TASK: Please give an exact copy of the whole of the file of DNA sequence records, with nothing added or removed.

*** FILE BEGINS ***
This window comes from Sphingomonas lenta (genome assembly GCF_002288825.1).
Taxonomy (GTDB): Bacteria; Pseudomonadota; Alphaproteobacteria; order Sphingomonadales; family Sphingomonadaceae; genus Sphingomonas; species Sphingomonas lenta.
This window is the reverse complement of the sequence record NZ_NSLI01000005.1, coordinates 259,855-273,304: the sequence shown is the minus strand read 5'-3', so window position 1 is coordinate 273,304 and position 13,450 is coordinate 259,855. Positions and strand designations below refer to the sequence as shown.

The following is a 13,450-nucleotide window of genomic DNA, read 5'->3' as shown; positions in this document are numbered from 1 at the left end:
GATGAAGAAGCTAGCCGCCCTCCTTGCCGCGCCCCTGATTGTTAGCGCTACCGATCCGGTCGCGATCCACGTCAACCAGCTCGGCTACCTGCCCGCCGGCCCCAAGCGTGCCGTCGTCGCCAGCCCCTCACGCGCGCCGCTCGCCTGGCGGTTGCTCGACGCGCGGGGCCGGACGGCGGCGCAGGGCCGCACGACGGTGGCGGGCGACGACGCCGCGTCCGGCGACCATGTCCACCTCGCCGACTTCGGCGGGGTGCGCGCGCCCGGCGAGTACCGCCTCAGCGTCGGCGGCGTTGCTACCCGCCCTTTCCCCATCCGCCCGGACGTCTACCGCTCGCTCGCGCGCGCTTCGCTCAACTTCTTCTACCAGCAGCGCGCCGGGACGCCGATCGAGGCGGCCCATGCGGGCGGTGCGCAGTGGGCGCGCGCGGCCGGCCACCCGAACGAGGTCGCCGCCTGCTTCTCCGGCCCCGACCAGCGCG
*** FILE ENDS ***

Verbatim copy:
This window comes from Sphingomonas lenta (genome assembly GCF_002288825.1).
Taxonomy (GTDB): Bacteria; Pseudomonadota; Alphaproteobacteria; order Sphingomonadales; family Sphingomonadaceae; genus Sphingomonas; species Sphingomonas lenta.
This window is the reverse complement of the sequence record NZ_NSLI01000005.1, coordinates 259,855-273,304: the sequence shown is the minus strand read 5'-3', so window position 1 is coordinate 273,304 and position 13,450 is coordinate 259,855. Positions and strand designations below refer to the sequence as shown.

The following is a 13,450-nucleotide window of genomic DNA, read 5'->3' as shown; positions in this document are numbered from 1 at the left end:
GATGAAGAAGCTAGCCGCCCTCCTTGCCGCGCCCCTGATTGTTAGCGCTACCGATCCGGTCGCGATCCACGTCAACCAGCTCGGCTACCTGCCCGCCGGCCCCAAGCGTGCCGTCGTCGCCAGCCCCTCACGCGCGCCGCTCGCCTGGCGGTTGCTCGACGCGCGGGGCCGGACGGCGGCGCAGGGCCGCACGACGGTGGCGGGCGACGACGCCGCGTCCGGCGACCATGTCCACCTCGCCGACTTCGGCGGGGTGCGCGCGCCCGGCGAGTACCGCCTCAGCGTCGGCGGCGTTGCTACCCGCCCTTTCCCCATCCGCCCGGACGTCTACCGCTCGCTCGCGCGCGCTTCGCTCAACTTCTTCTACCAGCAGCGCGCCGGGACGCCGATCGAGGCGGCCCATGCGGGCGGTGCGCAGTGGGCGCGCGCGGCCGGCCACCCGAACGAGGTCGCCGCCTGCTTCTCCGGCCCCGACCAGCGCG